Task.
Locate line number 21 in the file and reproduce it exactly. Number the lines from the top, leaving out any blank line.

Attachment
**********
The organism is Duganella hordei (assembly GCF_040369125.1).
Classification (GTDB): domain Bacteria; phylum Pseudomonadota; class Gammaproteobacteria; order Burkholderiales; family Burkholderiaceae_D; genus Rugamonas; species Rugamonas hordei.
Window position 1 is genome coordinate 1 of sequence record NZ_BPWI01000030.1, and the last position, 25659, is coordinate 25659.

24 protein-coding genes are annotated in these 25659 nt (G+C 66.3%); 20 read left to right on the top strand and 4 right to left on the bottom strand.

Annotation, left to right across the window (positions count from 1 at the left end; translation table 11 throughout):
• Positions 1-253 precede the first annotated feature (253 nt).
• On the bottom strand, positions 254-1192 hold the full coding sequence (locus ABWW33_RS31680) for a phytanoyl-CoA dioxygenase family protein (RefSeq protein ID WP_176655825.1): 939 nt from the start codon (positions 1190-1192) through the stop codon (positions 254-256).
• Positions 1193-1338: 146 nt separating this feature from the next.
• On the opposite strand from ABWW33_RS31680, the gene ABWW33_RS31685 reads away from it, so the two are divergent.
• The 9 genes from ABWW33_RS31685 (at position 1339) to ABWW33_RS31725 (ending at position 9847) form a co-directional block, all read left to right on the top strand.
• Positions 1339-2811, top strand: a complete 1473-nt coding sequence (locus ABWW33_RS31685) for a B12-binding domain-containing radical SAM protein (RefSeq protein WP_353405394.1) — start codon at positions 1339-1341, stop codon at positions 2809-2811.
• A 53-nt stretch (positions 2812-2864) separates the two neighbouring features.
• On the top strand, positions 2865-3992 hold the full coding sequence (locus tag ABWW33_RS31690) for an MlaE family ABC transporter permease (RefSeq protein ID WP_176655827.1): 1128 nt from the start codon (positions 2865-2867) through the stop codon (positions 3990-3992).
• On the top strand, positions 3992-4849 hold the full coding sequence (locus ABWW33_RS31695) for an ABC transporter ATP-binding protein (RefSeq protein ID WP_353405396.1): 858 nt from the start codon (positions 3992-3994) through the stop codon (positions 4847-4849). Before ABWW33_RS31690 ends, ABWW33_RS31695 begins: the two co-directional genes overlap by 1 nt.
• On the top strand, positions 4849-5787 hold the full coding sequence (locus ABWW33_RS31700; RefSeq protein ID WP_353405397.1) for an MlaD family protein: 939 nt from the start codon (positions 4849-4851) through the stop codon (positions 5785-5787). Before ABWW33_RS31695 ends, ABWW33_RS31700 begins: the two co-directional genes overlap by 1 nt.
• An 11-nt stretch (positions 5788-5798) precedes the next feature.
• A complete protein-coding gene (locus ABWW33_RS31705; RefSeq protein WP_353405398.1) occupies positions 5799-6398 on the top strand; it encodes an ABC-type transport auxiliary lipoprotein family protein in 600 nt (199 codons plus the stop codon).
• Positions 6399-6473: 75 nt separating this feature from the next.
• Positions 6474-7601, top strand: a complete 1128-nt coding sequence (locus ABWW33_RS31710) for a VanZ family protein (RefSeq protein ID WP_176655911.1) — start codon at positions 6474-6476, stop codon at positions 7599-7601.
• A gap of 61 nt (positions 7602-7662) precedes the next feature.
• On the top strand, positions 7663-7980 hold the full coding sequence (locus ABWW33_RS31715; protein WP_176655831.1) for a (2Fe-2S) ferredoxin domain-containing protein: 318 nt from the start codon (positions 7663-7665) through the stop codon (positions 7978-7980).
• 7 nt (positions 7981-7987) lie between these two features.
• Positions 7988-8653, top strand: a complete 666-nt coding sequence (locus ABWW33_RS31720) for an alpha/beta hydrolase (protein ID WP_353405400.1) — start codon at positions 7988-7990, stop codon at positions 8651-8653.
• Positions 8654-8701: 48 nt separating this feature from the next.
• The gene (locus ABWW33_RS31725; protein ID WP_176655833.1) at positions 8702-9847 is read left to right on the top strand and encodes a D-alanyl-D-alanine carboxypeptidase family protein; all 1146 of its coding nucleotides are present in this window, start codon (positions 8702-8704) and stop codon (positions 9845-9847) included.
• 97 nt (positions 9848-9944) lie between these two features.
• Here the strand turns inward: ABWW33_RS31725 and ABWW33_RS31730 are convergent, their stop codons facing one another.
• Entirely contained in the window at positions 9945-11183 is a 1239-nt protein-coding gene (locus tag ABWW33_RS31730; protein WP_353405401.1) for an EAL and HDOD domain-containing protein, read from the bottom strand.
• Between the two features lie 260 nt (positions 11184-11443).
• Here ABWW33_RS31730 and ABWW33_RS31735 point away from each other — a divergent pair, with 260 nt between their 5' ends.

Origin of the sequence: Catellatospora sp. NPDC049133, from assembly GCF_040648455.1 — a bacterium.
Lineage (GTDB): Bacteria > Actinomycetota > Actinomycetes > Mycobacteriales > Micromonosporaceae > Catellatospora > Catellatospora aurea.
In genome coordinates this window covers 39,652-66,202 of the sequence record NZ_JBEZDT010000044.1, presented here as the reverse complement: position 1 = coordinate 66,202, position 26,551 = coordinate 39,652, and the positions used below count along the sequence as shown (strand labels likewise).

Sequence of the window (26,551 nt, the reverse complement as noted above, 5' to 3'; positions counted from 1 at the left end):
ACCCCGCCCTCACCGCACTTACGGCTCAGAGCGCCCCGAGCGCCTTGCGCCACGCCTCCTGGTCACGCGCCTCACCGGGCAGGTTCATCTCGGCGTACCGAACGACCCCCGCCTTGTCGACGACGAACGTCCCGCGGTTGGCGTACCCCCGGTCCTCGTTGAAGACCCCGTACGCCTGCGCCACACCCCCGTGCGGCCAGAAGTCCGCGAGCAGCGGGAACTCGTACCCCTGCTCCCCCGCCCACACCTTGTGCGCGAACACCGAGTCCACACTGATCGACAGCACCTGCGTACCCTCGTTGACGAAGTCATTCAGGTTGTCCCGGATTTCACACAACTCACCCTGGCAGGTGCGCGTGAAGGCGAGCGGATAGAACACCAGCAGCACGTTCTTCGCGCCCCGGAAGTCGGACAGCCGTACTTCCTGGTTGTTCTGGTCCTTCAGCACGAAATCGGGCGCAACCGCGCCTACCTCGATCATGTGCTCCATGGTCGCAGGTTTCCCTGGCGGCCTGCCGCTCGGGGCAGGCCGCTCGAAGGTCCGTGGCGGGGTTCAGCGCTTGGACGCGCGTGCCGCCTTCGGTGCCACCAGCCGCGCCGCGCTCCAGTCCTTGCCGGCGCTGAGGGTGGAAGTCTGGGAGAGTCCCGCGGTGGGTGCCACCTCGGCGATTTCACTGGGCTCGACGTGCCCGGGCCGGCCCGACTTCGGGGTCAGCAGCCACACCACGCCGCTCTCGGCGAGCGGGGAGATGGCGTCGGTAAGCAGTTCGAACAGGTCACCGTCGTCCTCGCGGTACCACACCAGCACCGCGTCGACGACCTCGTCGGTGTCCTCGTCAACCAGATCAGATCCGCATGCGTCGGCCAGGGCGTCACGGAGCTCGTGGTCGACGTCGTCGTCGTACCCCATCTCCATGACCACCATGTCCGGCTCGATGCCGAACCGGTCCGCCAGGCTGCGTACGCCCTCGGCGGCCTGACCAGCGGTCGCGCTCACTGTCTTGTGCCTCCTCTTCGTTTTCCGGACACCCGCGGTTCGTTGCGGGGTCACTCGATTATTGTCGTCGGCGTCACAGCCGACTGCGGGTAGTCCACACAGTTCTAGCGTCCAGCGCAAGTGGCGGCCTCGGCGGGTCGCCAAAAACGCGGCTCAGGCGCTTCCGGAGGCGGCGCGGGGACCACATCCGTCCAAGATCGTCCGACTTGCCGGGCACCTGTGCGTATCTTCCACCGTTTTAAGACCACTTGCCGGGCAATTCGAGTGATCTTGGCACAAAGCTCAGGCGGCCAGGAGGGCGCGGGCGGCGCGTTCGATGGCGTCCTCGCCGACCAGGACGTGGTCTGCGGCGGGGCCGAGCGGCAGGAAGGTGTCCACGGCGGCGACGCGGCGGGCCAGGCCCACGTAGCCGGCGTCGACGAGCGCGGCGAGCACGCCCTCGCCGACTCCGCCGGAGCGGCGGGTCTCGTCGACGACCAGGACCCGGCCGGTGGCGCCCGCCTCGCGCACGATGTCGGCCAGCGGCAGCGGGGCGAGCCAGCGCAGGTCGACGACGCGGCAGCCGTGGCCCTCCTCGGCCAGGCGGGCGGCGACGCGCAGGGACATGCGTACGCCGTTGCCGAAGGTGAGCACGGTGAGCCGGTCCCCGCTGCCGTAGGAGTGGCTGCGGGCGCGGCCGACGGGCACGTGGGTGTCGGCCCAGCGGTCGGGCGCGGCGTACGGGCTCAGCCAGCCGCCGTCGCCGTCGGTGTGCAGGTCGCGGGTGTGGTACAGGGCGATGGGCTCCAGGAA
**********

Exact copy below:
• On the top strand, positions 7663-7980 hold the full coding sequence (locus ABWW33_RS31715; protein WP_176655831.1) for a (2Fe-2S) ferredoxin domain-containing protein: 318 nt from the start codon (positions 7663-7665) through the stop codon (positions 7978-7980).